The Budget also proposes to amend the CDA rules for private corporations and the adjusted cost basis computation for partnership interests where the interest in the policy was disposed of before Budget Day for consideration in excess of the CSV of the policy. This amendment, which in essence amounts to retroactive taxation, will reduce the addition to the corporation's CDA or adjusted cost base of an interest in a partnership by the amount of such excess which will result in tax when the funds are withdrawn from the company. Consequently, additional funds would be required to pay these taxes, a cost not anticipated when the policy was transferred to the company. This measure will apply in respect of policies under which policy benefits are received as a result of deaths occurring on or after Budget Day.

Valuation of Derivatives

Inventory is generally valued at the end of the year at the lower of its cost and FMV, which provides for a write-down to the extent that the FMV is less than the cost at year-end. However, accrued gains on inventory are not recognized until sold. Although there is generally no concern with conventional types of inventory, the potentially long-term holding period for derivatives is a concern to the Department of Finance. Consequently, the Budget proposes to exclude certain derivatives as inventory to preclude the utilization of the above valuation method to create a current write-down. This measure will apply to derivatives entered into on or after Budget Day.

Debt Parking to Avoid Foreign Exchange Gains

Where a foreign currency debt is on capital account, any applicable foreign exchange gain is not realized by the debtor until the debt is settled or extinguished. In order to avoid realizing the foreign exchange gain on the repayment of the debt, some taxpayers have entered into debt-parking transactions where a non-arm's-length person would acquire the debt from the lender. The current debt-parking tax rules do not take into account the foreign exchange gain realized on the debt. The Budget proposes to introduce rules so that any accrued foreign exchange gains on foreign currency debt will be realized when the debt becomes a "parked obligation". This measure will generally apply to a foreign currency debt which becomes a parked obligation on or after Budget Day.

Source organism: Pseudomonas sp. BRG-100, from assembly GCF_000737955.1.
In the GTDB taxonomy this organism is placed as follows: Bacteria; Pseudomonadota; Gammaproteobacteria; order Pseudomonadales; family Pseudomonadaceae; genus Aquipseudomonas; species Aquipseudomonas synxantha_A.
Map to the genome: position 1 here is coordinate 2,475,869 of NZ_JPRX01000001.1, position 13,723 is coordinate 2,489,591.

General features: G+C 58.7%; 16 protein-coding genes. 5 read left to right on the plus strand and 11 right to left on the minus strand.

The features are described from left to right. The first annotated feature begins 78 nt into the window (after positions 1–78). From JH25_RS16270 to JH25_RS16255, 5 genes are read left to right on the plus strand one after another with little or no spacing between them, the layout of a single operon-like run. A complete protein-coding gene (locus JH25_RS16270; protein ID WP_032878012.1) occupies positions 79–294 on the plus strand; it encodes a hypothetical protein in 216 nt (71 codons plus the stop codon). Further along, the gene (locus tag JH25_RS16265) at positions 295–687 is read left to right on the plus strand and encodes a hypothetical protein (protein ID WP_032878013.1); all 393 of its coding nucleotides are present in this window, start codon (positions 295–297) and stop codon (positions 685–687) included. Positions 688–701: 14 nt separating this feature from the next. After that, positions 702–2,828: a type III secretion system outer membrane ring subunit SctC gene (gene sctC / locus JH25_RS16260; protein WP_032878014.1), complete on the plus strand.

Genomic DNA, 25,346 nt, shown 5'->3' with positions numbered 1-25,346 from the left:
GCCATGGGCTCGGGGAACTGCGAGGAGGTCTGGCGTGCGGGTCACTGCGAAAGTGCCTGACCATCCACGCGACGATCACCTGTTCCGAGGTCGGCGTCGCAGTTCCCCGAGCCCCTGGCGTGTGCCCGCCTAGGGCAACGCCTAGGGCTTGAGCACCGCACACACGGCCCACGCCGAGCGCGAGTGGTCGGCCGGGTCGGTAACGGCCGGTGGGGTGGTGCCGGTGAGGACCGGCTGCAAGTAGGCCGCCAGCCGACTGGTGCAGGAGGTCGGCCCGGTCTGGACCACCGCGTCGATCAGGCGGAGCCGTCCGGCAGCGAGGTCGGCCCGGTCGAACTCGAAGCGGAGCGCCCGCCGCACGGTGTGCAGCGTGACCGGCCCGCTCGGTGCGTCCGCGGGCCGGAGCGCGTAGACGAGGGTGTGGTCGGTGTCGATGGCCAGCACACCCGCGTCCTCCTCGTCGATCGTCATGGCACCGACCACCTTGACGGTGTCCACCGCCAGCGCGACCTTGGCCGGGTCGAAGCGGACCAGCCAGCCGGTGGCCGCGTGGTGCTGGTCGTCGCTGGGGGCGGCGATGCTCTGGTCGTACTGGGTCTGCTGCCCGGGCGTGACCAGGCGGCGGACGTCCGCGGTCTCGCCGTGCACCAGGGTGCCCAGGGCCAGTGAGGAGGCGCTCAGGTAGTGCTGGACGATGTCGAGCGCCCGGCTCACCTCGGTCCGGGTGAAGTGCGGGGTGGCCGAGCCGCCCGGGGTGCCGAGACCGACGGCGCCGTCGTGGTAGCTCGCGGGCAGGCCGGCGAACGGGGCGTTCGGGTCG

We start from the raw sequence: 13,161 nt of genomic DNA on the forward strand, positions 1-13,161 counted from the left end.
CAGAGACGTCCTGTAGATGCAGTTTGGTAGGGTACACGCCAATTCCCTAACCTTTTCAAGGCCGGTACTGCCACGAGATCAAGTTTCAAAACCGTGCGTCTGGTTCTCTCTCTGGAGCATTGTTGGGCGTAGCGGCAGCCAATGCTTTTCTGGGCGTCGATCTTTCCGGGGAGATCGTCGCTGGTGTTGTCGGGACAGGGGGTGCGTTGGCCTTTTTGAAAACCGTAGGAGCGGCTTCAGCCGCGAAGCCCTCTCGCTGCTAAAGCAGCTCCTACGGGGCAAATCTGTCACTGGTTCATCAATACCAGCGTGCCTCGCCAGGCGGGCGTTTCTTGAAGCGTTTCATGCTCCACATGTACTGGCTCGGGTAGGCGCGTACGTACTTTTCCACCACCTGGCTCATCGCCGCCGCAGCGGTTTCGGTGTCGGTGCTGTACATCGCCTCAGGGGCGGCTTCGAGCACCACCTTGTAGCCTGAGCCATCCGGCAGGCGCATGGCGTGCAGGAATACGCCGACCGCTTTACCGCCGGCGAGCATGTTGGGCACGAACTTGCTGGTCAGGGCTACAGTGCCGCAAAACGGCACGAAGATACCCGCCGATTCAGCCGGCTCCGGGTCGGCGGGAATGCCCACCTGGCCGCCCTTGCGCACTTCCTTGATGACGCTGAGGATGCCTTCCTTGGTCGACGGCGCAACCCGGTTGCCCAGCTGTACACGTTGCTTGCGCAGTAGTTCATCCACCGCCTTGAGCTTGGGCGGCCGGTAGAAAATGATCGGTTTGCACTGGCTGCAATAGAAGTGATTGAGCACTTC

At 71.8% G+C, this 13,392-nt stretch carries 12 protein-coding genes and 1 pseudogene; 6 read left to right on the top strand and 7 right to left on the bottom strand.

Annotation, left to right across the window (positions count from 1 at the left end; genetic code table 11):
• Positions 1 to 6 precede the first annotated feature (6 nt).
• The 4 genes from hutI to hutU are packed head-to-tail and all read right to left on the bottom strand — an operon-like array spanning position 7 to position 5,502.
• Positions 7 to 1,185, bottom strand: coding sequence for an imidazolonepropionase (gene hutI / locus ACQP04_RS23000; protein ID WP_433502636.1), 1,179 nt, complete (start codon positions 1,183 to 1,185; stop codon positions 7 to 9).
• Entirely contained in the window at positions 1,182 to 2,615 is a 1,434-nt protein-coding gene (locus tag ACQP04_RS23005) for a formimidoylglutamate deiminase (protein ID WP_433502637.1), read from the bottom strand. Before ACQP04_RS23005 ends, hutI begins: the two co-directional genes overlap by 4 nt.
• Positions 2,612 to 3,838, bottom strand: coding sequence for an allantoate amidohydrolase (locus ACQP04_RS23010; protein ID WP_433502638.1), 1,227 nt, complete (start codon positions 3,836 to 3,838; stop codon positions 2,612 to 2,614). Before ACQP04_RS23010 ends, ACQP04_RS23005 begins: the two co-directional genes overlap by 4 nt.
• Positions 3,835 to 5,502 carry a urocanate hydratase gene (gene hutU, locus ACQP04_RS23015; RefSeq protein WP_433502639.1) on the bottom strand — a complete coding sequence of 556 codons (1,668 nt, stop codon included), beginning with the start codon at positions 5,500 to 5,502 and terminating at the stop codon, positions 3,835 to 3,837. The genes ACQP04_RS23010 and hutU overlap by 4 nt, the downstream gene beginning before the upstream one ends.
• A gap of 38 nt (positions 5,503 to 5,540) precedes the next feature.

Eligible Capital Property

The 2014 federal budget announced that the existing rules that related to both the acquisition and disposition of eligible capital property (ECP) (such as goodwill) would be reviewed.

At the present time, 75 per cent of the cost of ECP is added to the cumulative eligible capital (CEC) pool which is amortized at the rate of 7 per cent per annum of the declining balance. The proceeds of disposition of ECP are first credited to the CEC pool, if any, and previous deductions are recaptured. 50 per cent of the balance is treated as active business income (and 50 per cent falls into the CDA). The effective tax rate is therefore half of the small business rate and/or half of the general rate applicable to active business income.